Objectives: To examine (1) whether the patients’ perceptions of their symptoms immediately after the accident and at 3-month follow-up predict working ability and neck pain at 12-month follow-up and (2) the possible changes in patients’ illness perceptions during the follow-up period.
Materials and Methods: A total of 740 consecutive patients exposed to acute whiplash trauma consulting emergency units and general practitioners in 4 Danish counties from 2001 to 2003. The patients completed questionnaires at baseline, 3-, and 12-month follow-up. Illness perceptions were measured using a condensed version of the Illness Perception Questionnaire and a 1-item question concerning return to work expectation. Neck pain was measured using an 11-point box scale, and working ability was measured by self-report at 12-month follow-up. Multiple logistic regression analyses were applied controlling for possible confounders.
Results: Patients with pessimistic illness perceptions at baseline and 3-month follow-up were more likely to experience neck pain and affected working ability at 12 months compared with patients with optimistic illness perceptions. Negative return-to-work expectation predicted affected working ability at 12 months. Furthermore, patients with high neck pain intensity or affected working ability report more changes in their illness perceptions during follow-up than patients with low neck pain intensity or unaffected working ability.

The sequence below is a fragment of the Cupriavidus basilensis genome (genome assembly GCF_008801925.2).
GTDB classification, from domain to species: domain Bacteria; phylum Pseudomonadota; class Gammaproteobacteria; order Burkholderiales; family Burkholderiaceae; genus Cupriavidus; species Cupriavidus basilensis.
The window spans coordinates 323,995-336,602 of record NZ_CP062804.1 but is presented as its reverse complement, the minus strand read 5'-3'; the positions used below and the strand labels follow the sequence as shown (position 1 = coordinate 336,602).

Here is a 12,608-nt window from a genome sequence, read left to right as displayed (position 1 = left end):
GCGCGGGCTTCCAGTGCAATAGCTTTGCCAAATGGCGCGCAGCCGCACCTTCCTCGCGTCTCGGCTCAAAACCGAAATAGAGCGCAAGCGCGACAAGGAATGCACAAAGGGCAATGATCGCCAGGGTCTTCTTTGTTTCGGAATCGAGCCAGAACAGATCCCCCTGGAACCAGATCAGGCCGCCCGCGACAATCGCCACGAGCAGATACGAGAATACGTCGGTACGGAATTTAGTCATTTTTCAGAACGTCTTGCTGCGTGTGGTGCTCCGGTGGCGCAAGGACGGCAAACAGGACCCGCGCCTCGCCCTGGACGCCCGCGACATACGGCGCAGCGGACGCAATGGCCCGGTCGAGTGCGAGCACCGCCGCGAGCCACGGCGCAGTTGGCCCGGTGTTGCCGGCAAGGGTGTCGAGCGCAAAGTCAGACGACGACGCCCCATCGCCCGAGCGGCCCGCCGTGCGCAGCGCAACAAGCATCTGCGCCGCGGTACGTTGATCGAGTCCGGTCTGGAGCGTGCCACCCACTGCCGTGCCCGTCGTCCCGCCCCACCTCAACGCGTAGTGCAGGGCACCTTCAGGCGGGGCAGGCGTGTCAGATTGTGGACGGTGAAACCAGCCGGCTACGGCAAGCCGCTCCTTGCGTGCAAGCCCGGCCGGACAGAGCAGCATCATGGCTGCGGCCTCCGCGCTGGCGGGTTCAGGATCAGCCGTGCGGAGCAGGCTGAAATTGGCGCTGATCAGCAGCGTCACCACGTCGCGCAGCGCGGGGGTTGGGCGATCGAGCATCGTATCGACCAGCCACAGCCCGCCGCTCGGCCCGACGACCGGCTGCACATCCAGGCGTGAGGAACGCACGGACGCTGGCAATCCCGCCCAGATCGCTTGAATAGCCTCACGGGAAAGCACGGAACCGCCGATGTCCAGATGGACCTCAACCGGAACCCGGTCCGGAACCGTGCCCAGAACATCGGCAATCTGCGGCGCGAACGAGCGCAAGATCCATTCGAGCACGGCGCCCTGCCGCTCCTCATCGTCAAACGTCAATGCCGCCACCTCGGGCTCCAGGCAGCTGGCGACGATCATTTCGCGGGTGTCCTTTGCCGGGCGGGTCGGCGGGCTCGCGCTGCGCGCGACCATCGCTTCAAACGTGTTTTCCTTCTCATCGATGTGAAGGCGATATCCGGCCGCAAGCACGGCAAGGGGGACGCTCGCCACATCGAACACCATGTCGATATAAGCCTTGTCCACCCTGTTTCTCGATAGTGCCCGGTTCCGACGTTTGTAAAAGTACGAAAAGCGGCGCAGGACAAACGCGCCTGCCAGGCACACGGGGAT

Discussion: The findings are in line with the common-sense model of illness and previous research demonstrating that patient’s expectations for recovery and illness perceptions might influence the course after whiplash injury. Illness perceptions and expectations may provide a useful starting point for future interventions and be targeted in the prevention of chronicity.